2021’s Quick Summary of Drone Regulations: Europe - June Update

June 17, 2021 by Yves Morier

What are some of the more important changes in regulation that have come into effect in Europe in the past 6 months?

In this drone regulations update industry expert Yves Morier provides a summarized account of 9 significant developments in rulemaking or related to rulemaking affecting the European drone ecosystem in 2021, so you can take away the key highlights without having to go through hundreds of pages of regulations.

Yves Morier has 40+ years of experience working in the aviation industry and is a well-renowned expert in safety, airworthiness, UAS, and regulations.

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EUROPEAN REGULATIONS: TOP 9 UPDATES

1. Regulations 2019/ 945 (technical requirements for drones; third countries operators) and 2019/ 947 have become applicable on 31 December 2020. Transition provisions are included in the rules, and they run until 2023. EASA has published an easy access version of these regulations that include both the rules and the associated Acceptable Means of Compliance and Guidance Material. These easy-access rules can be found under two formats: PDF or on online here.

2. EASA has complemented these rules by clarifying the design approvals necessary in the specific category and has adopted a proportionate approach to risk (SAIL: Specific Assurance and Integrity Level)

  • For SAIL I and II (Lower risk), a declaration of compliance is enough.
  • For SAIL III and IV (medium risk), a design verification by EASA is strongly recommended. EASA issues a report that includes any limitations or assumptions under which the report remains valid.
  • For SAIL V and VI (High risk):  a type certificate is necessary.

An information session on May 7 was organised to present the concept.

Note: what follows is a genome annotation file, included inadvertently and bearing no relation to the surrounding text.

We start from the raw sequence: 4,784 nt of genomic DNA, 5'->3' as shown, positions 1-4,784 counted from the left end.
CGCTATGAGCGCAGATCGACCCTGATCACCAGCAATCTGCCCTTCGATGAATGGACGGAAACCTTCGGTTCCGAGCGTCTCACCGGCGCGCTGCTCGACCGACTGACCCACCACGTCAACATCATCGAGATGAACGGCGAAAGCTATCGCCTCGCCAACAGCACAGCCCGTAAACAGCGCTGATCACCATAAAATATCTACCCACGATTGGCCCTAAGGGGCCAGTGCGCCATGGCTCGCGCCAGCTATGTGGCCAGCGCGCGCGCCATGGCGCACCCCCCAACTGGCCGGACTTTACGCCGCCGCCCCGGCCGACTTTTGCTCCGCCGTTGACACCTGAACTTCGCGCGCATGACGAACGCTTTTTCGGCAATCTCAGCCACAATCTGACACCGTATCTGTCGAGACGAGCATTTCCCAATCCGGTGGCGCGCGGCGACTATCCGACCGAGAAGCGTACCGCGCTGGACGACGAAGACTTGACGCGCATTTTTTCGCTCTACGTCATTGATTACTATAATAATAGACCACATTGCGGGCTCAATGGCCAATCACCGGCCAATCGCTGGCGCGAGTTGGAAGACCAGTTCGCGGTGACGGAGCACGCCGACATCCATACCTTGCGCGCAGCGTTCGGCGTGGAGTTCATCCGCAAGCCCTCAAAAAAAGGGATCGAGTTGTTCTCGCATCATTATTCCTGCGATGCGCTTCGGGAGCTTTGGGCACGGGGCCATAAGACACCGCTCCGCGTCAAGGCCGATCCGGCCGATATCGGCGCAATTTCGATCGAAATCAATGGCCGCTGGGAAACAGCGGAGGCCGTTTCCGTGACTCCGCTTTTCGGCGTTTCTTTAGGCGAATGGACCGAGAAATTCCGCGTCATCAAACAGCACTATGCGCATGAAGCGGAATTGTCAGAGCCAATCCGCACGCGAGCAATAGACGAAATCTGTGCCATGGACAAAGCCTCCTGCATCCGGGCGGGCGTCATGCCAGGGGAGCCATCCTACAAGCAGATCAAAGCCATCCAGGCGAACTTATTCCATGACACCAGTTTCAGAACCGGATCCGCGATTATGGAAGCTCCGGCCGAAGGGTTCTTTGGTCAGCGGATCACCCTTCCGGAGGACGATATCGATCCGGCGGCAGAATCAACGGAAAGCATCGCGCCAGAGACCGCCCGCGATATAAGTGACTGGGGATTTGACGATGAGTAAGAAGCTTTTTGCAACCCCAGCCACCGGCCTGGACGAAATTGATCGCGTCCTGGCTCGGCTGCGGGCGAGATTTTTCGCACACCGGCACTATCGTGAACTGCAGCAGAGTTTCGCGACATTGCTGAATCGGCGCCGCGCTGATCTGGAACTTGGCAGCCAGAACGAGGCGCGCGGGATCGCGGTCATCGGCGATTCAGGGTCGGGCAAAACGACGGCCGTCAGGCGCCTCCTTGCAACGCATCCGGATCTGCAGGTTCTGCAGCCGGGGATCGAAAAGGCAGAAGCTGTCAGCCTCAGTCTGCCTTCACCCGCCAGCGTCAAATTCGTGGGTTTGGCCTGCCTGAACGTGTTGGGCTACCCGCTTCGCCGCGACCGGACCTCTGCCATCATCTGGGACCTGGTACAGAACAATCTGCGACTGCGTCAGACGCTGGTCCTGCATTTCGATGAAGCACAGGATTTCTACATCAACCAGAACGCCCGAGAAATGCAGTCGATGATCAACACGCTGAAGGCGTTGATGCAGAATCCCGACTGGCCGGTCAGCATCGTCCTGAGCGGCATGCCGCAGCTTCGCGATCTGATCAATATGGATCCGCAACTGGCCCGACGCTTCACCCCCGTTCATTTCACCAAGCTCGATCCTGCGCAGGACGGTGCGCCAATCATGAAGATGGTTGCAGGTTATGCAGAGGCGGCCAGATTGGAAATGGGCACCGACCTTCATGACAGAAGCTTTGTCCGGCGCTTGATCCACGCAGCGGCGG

EASA issues guidelines for the design verification of drones operated in the ‘specific’ category

The new design verification process for authorising drone operations in the 'specific' category medium risk - SAIL III and IV

3. Another milestone was reached by the publication of Regulation 2021/ 664 on U-space (Unmanned Aircraft Traffic Management). The regulation includes the concepts of U-space Airspace and of Common Information System (CIS). It also defines the requirements for U-space services and requires that service providers be certificated. Regulation 2021/664 is complemented by two regulations (2019/666 and 2019/665 respectively) that introduces the necessary modifications to the manned aircraft operations regulations and to the ATM/ANS regulations.

COMMISSION IMPLEMENTING REGULATION (EU) 2021/664

COMMISSION IMPLEMENTING REGULATION (EU) 2021/665

COMMISSION IMPLEMENTING REGULATION (EU) 2021/666

4. A Term of Reference (TOR) for a rulemaking task has been published to update on the plans concerning the “Introduction of a regulatory framework for the operation of unmanned aircraft systems and for urban air mobility in the European Union aviation system”. The operations have been organised in 3 types:

  •  Type #1 operations: Instrument flight rules (IFR) operations of UAS for the carriage of cargo in airspace classes A–C (ICAO airspace classification) and taking off from and/or landing at aerodromes falling under the Basic Regulation.
  • Type #2 operations: operations of UAS taking off and/or landing in a congested (e.g., urban) environment using predefined routes in the U-space airspace (part of the operation could be in a non-congested, e.g., rural, environment). These include operations of unmanned VTOL aircraft carrying passengers (e.g., air taxis) or cargo (e.g., goods delivery services).
  • Type #3 operations: same as for type #2 operations with VTOL aircraft with a pilot on board, including operations out of the U-space airspace.